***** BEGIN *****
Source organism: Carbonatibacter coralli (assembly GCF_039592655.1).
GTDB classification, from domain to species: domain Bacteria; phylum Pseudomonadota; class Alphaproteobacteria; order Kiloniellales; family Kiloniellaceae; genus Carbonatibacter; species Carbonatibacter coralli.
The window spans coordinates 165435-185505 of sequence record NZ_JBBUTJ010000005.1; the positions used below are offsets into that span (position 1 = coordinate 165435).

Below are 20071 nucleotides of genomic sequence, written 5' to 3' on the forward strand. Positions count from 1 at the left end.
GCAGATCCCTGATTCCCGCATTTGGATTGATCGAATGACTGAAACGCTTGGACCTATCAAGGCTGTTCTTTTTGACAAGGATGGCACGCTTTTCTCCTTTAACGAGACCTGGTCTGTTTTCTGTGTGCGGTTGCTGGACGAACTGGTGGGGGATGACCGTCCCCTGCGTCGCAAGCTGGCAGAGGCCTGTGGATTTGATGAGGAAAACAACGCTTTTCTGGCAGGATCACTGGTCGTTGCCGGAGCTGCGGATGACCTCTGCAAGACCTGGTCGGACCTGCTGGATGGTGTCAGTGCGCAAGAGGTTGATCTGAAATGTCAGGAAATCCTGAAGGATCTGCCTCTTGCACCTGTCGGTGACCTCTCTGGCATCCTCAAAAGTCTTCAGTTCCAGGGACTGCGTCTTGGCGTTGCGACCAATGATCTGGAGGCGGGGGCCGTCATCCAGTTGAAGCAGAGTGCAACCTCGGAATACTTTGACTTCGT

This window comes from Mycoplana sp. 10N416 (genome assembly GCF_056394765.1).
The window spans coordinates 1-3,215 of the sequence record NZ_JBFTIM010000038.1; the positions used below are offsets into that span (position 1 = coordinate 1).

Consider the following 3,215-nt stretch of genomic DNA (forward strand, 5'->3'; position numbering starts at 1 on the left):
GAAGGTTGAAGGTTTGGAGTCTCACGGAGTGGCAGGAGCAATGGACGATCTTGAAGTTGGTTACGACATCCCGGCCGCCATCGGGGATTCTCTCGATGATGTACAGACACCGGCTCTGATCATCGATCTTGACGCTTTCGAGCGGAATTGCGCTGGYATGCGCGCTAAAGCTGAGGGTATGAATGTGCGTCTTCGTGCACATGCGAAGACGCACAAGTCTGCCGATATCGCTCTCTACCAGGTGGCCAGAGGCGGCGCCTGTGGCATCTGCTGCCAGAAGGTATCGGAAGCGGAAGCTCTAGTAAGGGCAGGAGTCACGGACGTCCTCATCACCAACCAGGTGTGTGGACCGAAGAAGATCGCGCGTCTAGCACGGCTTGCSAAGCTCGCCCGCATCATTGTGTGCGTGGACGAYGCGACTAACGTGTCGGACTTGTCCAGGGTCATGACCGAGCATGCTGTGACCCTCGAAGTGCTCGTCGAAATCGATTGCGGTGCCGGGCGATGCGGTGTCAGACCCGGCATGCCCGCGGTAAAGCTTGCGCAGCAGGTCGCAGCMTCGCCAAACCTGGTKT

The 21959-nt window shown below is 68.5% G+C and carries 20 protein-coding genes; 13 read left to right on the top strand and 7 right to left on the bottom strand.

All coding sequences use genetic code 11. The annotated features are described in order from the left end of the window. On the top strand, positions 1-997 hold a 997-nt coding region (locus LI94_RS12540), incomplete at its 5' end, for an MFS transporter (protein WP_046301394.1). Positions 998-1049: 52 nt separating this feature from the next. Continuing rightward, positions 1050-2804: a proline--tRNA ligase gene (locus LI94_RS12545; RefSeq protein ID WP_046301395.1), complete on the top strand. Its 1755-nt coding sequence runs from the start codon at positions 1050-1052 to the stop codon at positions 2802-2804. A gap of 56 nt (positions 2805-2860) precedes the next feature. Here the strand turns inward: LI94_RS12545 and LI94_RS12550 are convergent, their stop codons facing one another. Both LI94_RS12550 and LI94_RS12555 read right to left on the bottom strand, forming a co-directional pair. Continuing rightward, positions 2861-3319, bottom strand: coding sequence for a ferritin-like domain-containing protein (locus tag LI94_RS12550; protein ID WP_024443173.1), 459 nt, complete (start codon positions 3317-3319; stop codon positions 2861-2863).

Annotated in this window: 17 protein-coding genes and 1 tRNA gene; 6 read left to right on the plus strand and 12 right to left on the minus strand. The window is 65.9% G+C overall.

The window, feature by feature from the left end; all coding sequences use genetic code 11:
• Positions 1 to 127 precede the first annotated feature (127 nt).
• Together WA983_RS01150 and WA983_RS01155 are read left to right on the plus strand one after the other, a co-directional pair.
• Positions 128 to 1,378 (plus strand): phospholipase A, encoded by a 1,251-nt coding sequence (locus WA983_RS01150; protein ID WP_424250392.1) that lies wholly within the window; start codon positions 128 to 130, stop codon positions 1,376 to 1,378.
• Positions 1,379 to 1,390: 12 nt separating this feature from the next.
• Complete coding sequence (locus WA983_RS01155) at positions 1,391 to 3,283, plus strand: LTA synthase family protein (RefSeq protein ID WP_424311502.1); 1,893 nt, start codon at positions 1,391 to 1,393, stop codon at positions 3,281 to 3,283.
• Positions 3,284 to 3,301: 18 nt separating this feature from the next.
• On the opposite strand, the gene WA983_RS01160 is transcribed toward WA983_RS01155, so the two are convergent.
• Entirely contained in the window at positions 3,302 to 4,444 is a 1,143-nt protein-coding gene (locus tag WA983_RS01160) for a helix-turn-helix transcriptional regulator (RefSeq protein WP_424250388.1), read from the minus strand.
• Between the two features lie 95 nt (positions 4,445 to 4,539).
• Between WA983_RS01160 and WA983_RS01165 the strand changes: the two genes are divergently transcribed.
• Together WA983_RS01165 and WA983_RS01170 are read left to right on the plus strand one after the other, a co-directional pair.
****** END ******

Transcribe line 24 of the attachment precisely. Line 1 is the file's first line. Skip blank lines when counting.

• Together WA983_RS01165 and WA983_RS01170 are read left to right on the plus strand one after the other, a co-directional pair.